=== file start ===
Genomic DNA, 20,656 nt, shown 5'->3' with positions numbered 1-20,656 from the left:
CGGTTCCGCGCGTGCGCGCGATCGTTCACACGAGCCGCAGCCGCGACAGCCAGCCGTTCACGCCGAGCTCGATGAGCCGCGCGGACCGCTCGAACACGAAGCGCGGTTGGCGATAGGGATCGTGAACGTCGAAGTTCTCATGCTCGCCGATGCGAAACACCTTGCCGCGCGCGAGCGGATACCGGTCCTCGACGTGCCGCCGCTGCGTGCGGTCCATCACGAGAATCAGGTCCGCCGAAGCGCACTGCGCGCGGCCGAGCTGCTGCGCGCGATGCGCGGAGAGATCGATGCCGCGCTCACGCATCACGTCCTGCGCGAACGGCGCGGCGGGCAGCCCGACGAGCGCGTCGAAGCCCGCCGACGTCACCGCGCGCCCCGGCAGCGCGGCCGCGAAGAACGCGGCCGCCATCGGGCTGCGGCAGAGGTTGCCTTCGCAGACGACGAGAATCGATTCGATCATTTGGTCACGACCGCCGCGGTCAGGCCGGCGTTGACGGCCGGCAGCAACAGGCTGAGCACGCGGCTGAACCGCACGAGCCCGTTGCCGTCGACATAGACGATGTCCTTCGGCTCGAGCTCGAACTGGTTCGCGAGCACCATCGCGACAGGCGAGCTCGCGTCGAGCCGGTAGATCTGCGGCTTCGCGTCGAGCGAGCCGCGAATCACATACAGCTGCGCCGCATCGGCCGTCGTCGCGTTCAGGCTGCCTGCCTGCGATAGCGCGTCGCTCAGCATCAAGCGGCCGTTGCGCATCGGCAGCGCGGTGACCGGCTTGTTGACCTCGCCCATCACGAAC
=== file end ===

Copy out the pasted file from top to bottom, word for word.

Genomic DNA, 20,656 nt, shown 5'->3' with positions numbered 1-20,656 from the left:
CGGTTCCGCGCGTGCGCGCGATCGTTCACACGAGCCGCAGCCGCGACAGCCAGCCGTTCACGCCGAGCTCGATGAGCCGCGCGGACCGCTCGAACACGAAGCGCGGTTGGCGATAGGGATCGTGAACGTCGAAGTTCTCATGCTCGCCGATGCGAAACACCTTGCCGCGCGCGAGCGGATACCGGTCCTCGACGTGCCGCCGCTGCGTGCGGTCCATCACGAGAATCAGGTCCGCCGAAGCGCACTGCGCGCGGCCGAGCTGCTGCGCGCGATGCGCGGAGAGATCGATGCCGCGCTCACGCATCACGTCCTGCGCGAACGGCGCGGCGGGCAGCCCGACGAGCGCGTCGAAGCCCGCCGACGTCACCGCGCGCCCCGGCAGCGCGGCCGCGAAGAACGCGGCCGCCATCGGGCTGCGGCAGAGGTTGCCTTCGCAGACGACGAGAATCGATTCGATCATTTGGTCACGACCGCCGCGGTCAGGCCGGCGTTGACGGCCGGCAGCAACAGGCTGAGCACGCGGCTGAACCGCACGAGCCCGTTGCCGTCGACATAGACGATGTCCTTCGGCTCGAGCTCGAACTGGTTCGCGAGCACCATCGCGACAGGCGAGCTCGCGTCGAGCCGGTAGATCTGCGGCTTCGCGTCGAGCGAGCCGCGAATCACATACAGCTGCGCCGCATCGGCCGTCGTCGCGTTCAGGCTGCCTGCCTGCGATAGCGCGTCGCTCAGCATCAAGCGGCCGTTGCGCATCGGCAGCGCGGTGACCGGCTTGTTGACCTCGCCCATCACGAAC